NPQ’s guiding philosophy is that an active, engaged, and sometimes disruptive civil sector is critical to a healthy democracy, as is a free and independent press. We intend to honor Rick’s work and our collective intention to promote the civil sector by remaining a critical, untethered journalistic presence.

RickCohen2You may have noticed that NPQ has not, until now, addressed our readers directly about the death of Rick Cohen. On a personal level, we still cannot yet do it. It would be impossible for us to fully express our sense of loss. He was an integral part of what NPQ is, bringing with him the highest journalistic standards. In a sector where many believe you must go along to get along, he saw—and we see—that kind of silence as holding back the advancement of social justice and equity and interfering with healthy democracy. Rick was a reporter in the tradition of I.F. Stone: not letting personal relationships or risk stand in the way of seeking out the truth, never falling for an unexplored assumption, always looking for the context that created the reality. He was unstinting as a researcher and an inconceivably fast and thorough writer, but he also showed incredible patience in letting a story unfold while never losing grasp of it.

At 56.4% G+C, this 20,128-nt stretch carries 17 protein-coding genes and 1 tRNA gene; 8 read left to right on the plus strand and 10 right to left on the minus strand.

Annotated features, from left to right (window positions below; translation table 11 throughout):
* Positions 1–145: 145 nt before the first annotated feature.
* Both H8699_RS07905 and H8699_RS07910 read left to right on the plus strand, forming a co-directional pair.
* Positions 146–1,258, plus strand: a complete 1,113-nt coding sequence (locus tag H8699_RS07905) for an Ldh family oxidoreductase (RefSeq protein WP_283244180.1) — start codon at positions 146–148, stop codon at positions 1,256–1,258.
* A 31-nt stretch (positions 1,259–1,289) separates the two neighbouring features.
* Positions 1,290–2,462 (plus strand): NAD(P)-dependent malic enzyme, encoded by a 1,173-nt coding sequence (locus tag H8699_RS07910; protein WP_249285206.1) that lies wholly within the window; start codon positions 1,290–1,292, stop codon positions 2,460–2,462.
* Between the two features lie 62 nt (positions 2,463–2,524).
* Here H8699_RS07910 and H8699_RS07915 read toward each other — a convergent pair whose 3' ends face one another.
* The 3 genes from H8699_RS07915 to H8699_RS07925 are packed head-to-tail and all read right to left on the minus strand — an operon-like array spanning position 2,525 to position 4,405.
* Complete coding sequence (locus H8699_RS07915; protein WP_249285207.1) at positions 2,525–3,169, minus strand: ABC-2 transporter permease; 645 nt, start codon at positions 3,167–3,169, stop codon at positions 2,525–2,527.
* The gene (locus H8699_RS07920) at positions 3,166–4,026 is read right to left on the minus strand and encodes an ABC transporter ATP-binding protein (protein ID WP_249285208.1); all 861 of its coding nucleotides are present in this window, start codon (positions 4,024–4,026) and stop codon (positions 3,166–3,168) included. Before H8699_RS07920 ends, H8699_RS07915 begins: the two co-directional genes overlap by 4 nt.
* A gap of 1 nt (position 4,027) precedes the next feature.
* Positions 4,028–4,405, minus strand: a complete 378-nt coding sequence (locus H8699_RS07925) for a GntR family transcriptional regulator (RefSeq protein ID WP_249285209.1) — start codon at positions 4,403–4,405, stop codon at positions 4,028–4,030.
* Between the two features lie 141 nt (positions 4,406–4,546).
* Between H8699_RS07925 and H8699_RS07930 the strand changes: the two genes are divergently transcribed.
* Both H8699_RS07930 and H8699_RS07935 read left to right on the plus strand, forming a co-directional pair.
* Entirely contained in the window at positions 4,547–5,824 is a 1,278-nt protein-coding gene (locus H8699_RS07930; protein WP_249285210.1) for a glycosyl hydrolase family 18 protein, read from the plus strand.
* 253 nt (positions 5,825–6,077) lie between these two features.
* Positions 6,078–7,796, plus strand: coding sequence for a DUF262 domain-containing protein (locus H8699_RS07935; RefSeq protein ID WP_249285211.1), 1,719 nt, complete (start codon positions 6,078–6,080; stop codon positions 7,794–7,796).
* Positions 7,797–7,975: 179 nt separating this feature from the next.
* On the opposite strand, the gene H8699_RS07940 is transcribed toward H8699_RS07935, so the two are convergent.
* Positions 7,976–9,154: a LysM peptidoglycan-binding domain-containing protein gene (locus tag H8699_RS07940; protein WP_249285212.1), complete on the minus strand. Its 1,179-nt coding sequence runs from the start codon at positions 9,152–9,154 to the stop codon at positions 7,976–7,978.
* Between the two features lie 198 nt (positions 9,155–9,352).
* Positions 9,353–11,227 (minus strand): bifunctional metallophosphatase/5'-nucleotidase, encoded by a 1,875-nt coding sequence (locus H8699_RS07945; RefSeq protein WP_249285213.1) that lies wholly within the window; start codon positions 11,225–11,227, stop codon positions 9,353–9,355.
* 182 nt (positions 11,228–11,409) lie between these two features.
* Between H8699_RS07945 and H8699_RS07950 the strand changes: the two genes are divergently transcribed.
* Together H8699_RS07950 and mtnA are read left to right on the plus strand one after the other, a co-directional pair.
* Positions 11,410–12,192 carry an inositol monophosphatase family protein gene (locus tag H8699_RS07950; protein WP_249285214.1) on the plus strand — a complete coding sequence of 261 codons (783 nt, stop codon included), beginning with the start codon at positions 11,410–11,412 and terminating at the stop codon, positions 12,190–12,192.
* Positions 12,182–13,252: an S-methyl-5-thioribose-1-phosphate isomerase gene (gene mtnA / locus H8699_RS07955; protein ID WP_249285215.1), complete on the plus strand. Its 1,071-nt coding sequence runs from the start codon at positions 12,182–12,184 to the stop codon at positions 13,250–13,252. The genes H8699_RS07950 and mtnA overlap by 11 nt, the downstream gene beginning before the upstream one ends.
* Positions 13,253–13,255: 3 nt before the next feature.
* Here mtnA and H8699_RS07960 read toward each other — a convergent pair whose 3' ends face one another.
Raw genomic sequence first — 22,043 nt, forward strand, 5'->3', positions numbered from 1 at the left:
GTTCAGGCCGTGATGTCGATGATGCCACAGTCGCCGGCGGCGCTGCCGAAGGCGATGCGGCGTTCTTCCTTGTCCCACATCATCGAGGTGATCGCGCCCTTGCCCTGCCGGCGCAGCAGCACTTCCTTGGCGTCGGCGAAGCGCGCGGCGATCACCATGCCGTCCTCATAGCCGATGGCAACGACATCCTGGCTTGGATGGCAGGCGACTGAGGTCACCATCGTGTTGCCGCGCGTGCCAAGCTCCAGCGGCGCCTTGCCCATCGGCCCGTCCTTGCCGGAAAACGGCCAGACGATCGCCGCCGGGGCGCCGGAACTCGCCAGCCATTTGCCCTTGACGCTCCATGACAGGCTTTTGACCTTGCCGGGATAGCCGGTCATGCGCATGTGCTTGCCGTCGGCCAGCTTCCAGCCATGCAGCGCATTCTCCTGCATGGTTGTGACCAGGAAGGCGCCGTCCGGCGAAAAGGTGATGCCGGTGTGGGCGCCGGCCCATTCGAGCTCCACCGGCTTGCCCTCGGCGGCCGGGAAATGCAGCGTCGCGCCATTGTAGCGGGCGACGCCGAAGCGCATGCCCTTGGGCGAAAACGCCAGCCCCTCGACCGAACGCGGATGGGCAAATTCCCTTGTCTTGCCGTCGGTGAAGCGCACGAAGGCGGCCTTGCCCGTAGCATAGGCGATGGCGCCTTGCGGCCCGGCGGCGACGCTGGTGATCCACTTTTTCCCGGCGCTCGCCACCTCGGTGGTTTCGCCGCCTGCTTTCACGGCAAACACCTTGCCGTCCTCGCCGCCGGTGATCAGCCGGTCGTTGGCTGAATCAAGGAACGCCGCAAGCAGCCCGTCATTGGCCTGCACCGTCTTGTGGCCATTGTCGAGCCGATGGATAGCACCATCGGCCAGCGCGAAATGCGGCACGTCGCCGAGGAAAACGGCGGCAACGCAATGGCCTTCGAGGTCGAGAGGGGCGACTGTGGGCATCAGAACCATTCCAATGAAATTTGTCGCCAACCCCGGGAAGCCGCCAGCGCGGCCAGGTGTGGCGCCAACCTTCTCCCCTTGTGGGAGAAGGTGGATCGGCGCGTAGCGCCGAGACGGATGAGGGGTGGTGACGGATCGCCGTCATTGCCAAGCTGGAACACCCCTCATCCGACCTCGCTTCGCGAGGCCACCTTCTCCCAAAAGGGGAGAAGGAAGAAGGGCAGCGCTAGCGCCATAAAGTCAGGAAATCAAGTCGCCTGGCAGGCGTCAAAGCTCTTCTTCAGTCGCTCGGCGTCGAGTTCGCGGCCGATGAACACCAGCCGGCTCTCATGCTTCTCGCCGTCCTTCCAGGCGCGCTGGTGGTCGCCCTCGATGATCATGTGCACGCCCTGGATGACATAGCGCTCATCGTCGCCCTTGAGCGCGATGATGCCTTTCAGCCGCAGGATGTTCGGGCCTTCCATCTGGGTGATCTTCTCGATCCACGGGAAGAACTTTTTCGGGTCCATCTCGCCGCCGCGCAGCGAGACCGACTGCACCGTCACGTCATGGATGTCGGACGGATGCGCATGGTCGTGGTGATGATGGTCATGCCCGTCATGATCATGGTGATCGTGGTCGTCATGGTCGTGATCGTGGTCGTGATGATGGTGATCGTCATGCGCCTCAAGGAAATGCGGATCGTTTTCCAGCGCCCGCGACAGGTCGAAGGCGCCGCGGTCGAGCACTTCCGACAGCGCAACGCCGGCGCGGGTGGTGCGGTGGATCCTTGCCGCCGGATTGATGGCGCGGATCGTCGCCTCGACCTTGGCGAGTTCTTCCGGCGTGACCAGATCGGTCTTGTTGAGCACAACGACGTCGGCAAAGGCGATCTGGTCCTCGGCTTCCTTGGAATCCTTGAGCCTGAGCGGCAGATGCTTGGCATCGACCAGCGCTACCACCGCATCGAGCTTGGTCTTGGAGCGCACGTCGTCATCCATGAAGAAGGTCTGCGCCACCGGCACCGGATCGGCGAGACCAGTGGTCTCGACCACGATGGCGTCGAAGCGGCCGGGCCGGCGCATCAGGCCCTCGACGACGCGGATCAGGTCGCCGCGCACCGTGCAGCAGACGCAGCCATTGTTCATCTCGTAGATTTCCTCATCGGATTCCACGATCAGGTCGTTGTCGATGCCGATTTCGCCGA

And then he was gone in an instant.

What I do want to let readers know is that this happened just as our board had been planning for an expansion of the investigative and policy work he had anchored for all these many years. We were (for a change) not in immediate financial crisis, and not even a week before he died he spent time with Chuck Bell, the NPQ board chair, sketching out his ideas for what we’d need to do to increase the power of our policy and investigative work. We three then sat with the board to consider how those ideas would be advanced.

So now we have a blueprint, albeit with a terrible hole in the middle of it, and we do intend to honor it—to honor Rick’s work and our collective intention to promote the civil sector by being a critical, untethered journalistic presence. Because Rick wasn’t here at NPQ by accident.

On Monday, you will hear from Chuck Bell, the NPQ board chair, reflecting on where we will go from here.

—Joel Toner, Publisher

—Ruth McCambridge, Editor in Chief